It’s no secret that the government’s short sale program, HAFA, has had less than stellar results.  The Home Affordable Foreclosure Alternative program was started in April 2010 to provide alternatives to foreclosure when a loan modification wouldn’t work.  Through September, the program has processed only 342 short sales or deed-in-lieu transactions.  This number is ridiculously low considering that third-party technology provider Equator, who provides the platform for processing short sales for several banks, including B of A, reports that over 117,000 HAFA short sales were initiated in the period from April – October.   What happened to all of those transactions?

Mortgage servicers and Realtors have complained about the confusing rules and the stringent requirements for participation that have made it difficult to complete a transaction.  In December the California Association of Realtors sent a letter to government regulators complaining about the program and requesting specific changes to expedite approvals.  The government responded quickly and issed a directive on December 28 that made some significant changes to the program.  Here are a few of the highlights:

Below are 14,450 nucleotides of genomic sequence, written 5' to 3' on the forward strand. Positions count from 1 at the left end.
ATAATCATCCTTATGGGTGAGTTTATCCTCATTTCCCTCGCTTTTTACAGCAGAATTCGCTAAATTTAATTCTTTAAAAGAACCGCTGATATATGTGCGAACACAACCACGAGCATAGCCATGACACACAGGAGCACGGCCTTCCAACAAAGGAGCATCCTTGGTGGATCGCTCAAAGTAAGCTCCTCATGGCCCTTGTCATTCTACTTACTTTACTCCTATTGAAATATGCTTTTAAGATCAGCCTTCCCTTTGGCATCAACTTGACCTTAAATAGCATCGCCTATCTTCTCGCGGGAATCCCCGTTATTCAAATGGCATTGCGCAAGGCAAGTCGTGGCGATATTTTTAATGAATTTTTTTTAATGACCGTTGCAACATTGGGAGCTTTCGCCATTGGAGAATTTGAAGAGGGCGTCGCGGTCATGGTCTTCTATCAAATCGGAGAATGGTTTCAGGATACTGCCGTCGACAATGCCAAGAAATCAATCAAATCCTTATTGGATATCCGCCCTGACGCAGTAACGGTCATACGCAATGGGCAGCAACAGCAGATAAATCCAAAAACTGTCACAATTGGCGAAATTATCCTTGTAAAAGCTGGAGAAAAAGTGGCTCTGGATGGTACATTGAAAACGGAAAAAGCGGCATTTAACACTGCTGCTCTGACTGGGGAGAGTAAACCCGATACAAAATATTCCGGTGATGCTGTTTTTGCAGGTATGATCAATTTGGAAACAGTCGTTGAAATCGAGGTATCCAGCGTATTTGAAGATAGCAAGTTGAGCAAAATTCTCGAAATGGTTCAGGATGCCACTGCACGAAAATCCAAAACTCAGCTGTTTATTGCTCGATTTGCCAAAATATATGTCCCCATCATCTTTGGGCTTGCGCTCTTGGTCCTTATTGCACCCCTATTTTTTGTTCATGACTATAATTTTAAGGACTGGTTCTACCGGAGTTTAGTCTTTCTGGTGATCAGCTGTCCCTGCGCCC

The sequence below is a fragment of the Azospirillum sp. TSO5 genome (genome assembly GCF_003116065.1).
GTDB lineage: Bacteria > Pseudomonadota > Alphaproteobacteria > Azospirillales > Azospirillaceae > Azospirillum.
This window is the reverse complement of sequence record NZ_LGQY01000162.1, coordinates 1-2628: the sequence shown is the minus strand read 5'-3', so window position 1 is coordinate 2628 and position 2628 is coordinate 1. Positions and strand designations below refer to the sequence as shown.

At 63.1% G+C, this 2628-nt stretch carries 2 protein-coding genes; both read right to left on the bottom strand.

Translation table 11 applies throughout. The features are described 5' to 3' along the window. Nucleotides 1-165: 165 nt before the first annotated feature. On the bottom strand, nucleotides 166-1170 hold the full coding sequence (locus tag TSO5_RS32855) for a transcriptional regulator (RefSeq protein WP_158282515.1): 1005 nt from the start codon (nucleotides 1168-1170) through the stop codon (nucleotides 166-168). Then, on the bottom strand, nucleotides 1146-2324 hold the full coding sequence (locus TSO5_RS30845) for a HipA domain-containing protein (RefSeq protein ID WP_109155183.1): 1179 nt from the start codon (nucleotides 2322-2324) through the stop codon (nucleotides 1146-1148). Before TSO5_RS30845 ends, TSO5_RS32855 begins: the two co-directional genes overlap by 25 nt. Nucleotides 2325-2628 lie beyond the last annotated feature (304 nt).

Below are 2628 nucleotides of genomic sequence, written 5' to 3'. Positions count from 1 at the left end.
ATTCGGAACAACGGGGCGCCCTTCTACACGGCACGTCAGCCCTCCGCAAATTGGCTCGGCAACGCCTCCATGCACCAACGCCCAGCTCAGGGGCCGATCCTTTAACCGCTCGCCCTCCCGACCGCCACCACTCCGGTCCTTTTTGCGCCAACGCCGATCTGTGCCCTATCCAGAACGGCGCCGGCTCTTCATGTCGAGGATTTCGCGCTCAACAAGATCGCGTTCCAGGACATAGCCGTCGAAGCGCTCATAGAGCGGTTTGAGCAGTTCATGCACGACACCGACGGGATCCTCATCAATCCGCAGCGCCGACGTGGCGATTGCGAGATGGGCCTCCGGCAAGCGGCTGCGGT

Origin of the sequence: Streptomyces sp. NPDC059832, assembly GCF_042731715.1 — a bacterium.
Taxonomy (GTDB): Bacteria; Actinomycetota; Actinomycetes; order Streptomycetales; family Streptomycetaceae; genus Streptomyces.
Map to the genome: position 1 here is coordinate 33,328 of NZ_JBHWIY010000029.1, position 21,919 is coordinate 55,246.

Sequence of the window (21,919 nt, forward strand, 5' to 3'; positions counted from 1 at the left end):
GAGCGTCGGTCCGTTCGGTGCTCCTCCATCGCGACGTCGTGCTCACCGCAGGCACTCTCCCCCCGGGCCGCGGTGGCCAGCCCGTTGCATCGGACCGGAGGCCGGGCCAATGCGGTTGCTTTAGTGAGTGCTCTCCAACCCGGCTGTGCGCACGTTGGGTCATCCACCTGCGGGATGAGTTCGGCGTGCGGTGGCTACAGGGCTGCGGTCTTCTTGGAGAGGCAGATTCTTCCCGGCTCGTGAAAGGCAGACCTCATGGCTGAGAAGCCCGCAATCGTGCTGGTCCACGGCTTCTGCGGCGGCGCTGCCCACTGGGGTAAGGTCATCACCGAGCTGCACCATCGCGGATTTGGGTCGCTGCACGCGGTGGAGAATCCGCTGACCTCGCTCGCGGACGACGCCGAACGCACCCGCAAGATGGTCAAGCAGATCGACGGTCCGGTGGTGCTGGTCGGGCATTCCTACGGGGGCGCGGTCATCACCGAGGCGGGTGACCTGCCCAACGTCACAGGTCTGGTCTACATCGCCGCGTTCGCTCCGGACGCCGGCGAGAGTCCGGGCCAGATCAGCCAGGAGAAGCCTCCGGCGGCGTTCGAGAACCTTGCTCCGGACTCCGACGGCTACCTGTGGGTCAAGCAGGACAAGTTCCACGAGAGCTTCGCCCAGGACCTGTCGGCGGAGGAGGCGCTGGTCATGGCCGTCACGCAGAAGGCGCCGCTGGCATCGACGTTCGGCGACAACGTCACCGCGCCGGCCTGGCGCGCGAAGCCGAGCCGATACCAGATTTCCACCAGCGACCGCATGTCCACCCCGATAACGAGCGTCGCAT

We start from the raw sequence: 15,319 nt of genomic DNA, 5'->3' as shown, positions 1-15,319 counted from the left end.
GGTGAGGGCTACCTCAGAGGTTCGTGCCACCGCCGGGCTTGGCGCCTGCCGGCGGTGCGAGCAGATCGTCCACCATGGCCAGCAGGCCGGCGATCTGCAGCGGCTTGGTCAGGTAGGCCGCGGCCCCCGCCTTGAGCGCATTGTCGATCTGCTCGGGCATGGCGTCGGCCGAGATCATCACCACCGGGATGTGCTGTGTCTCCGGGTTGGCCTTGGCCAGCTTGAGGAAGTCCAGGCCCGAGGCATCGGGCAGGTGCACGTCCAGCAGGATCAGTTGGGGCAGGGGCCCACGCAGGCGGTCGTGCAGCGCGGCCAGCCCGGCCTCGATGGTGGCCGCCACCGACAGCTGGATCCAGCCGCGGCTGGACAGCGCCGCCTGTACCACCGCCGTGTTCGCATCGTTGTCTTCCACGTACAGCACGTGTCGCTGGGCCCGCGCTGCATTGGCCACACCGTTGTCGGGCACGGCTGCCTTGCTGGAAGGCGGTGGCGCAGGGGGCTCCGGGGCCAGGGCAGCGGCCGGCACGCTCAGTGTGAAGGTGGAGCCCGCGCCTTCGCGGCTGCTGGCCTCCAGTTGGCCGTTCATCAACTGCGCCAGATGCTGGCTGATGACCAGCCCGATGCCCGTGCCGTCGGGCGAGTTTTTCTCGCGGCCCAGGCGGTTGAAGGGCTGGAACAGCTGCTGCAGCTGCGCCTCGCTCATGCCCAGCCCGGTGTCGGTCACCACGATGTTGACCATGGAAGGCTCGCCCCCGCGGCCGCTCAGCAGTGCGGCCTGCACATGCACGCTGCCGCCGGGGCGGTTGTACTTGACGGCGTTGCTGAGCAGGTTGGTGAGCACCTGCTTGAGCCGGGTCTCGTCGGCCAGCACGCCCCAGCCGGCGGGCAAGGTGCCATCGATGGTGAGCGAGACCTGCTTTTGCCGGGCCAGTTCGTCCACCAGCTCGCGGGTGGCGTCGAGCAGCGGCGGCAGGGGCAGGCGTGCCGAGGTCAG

• Servicers are no longer required to verify that an applicant’s mortgage payment exceeds 31% of their gross income, although a hardship must still be demonstrated.
  • Applicants do not need to be currently living in the home so long as it was their principal residence in the last 12 months.
  • Payments to subordinate lien holders are no longer capped at 6%, but have an aggregate cap of $6,000.
  • Servicers participating in the HAFA program will be required to either approve, disapprove or provide a counter to any complete short sale application and purchase offer within 30 days.
  • Servicers who pay contractors to assist in processing the short sale cannot charge those fees to the borrower or deduct it from the real estate commissions.

Will these changes improve the approval rate?  Probably, but the key will lie in how well the banks comply and the rules are enforced.